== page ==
The essential intellectual property for the practice of CRISPR/Cas9

The CRISPR patent portfolio licensed via ERS (known as the CVC portfolio) is the most comprehensive collection of proprietary rights to the fundamental CRISPR/Cas9 gene editing platform. Built on the Nobel Prize winning work of Emmanuelle Charpentier and Jennifer Doudna, ERS grants non-exclusive licenses to a growing list of issued and pending patent applications globally, in all fields excluding direct use as a human therapeutic.

ERS and the patents

ERS Genomics was co-founded by Dr. Emmanuelle Charpentier to provide broad access to the fundamental CRISPR/Cas9 patent estate.

For more information on licensing, click here:

USA
36 issued patents
1 allowed
37 pending
Europe
8 issued patents
1 pending
International (including China and Japan)
28 issued patents
3 allowed
41 pending

What do the CVC patents cover?

In Europe the CVC inventors have been awarded three broad patents on the CRISPR/Cas9 technology that include claims to the following:

  • A composition comprising a chimeric Cas9 protein and a DNA targeting RNA which includes a DNA-targeting segment and a protein-binding segment comprising tracrRNA and CRISPR RNA (crRNA)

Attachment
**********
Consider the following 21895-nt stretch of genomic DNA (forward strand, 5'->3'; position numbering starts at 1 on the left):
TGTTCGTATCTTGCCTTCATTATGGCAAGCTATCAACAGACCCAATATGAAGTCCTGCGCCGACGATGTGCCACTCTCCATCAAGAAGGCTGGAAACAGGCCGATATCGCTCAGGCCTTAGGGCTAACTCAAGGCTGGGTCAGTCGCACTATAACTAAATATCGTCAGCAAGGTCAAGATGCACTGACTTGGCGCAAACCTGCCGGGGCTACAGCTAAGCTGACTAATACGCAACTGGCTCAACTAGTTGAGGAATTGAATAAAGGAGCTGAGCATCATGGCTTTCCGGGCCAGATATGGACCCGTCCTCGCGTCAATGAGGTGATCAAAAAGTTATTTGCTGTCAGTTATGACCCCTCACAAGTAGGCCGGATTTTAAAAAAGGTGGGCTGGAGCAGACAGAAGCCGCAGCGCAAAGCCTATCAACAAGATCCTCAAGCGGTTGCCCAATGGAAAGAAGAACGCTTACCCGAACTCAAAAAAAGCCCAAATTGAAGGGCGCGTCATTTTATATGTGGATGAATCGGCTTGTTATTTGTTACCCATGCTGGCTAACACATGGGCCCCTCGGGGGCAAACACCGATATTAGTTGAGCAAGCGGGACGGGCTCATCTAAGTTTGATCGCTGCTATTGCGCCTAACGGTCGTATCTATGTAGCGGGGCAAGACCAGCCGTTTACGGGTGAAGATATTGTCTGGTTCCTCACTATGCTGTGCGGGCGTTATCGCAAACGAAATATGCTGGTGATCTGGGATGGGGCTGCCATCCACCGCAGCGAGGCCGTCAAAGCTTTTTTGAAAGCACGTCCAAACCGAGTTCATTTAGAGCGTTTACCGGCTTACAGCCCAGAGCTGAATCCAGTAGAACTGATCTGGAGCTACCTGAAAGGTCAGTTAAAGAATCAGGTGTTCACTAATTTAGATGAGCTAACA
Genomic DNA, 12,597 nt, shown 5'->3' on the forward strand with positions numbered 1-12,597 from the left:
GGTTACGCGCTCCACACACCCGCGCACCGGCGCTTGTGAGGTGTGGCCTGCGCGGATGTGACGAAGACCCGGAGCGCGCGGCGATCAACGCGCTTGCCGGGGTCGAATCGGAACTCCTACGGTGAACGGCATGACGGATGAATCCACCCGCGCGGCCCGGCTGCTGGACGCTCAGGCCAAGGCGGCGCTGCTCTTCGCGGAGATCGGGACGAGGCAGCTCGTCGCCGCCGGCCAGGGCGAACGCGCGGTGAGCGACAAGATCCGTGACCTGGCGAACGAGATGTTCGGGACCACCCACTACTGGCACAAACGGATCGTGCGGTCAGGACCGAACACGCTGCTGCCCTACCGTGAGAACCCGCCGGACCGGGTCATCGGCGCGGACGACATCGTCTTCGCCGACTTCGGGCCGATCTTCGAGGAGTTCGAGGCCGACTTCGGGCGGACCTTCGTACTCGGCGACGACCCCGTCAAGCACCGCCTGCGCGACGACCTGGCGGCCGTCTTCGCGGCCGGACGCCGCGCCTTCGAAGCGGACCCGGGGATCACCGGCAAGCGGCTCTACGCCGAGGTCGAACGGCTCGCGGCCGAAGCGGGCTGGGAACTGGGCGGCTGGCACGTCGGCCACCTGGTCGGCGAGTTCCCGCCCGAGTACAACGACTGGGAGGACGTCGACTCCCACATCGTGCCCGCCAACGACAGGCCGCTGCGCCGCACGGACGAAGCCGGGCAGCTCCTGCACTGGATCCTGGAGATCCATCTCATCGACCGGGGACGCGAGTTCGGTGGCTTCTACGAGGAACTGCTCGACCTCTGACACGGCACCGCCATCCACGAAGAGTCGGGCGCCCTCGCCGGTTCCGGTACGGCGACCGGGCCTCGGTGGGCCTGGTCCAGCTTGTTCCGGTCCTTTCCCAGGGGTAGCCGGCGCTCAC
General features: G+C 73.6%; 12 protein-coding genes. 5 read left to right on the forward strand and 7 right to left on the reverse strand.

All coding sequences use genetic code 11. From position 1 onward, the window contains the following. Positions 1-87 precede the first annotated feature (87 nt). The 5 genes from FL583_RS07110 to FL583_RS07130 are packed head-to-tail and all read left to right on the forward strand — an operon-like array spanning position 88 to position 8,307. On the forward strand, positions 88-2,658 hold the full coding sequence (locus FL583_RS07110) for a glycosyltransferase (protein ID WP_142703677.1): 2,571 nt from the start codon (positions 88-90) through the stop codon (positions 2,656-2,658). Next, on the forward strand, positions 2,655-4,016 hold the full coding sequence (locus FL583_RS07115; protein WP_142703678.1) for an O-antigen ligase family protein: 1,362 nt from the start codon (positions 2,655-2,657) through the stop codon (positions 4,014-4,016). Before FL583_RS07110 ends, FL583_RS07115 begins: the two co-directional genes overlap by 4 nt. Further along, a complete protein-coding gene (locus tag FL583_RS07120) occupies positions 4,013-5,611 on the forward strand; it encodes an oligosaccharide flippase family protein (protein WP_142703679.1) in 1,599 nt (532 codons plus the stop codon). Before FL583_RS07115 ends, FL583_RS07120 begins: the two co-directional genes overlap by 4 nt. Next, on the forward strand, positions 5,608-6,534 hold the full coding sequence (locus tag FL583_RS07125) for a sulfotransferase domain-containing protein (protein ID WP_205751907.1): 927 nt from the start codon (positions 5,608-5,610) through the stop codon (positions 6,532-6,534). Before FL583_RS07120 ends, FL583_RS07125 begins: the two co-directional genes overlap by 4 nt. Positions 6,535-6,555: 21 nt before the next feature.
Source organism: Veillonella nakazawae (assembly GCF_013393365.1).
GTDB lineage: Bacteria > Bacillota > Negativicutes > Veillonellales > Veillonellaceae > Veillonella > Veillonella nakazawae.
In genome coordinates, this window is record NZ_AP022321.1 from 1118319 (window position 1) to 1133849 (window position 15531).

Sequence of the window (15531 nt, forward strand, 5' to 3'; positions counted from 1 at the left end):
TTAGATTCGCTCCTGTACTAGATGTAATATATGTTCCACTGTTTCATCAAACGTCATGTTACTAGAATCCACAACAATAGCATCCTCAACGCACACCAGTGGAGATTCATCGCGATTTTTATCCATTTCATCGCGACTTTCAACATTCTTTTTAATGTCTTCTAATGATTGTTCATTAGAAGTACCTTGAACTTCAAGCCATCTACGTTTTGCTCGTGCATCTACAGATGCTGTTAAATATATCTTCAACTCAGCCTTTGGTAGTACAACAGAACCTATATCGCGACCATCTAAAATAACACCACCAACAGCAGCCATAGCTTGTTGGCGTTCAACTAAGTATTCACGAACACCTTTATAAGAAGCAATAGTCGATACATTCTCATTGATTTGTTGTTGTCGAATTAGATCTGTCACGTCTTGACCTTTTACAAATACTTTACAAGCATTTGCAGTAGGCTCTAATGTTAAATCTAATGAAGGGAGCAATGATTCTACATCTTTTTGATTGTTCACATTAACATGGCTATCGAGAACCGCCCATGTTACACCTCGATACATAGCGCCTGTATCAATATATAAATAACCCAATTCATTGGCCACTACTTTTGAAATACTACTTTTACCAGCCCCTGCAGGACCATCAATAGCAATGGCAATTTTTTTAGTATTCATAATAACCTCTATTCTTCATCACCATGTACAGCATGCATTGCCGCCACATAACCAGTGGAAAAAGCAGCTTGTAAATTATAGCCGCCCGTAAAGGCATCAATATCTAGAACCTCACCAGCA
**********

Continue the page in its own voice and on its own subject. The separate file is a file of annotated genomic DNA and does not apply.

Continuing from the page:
• A method of modifying a target DNA in a single-cell eukaryotic organism, an animal cell, or a plant cell comprising contacting the target DNA with a CRISPR/Cas9 complex
  • A method of modifying a target DNA comprising contacting the target DNA with a CRISPR/Cas9 complex where the crRNA and tracrRNA are covalently linked by intervening nucleotides (single guide RNA)


In the USA
the CVC portfolio currently contains 37 issued or allowed and 37 pending patents which include claims to the following:

  • Compositions and methods of using Cas9 with a guide RNA to form a CRISPR/Cas9 complex that binds a specified DNA sequence
  • Various formats for delivering these complexes in cells of all types
  • Use of the CRISPR/Cas9 complex to cleave DNA (resulting in knock-outs, insertions or mutations)
  • Use of mutated Cas9 to ‘nick’ DNA (in place of cleavage) or to bring an effector domain to a specified DNA sequence to regulate gene expression in a cell
  • Compositions of guide RNAs in a variety of formats including various lengths, chemical modifications, and base compositions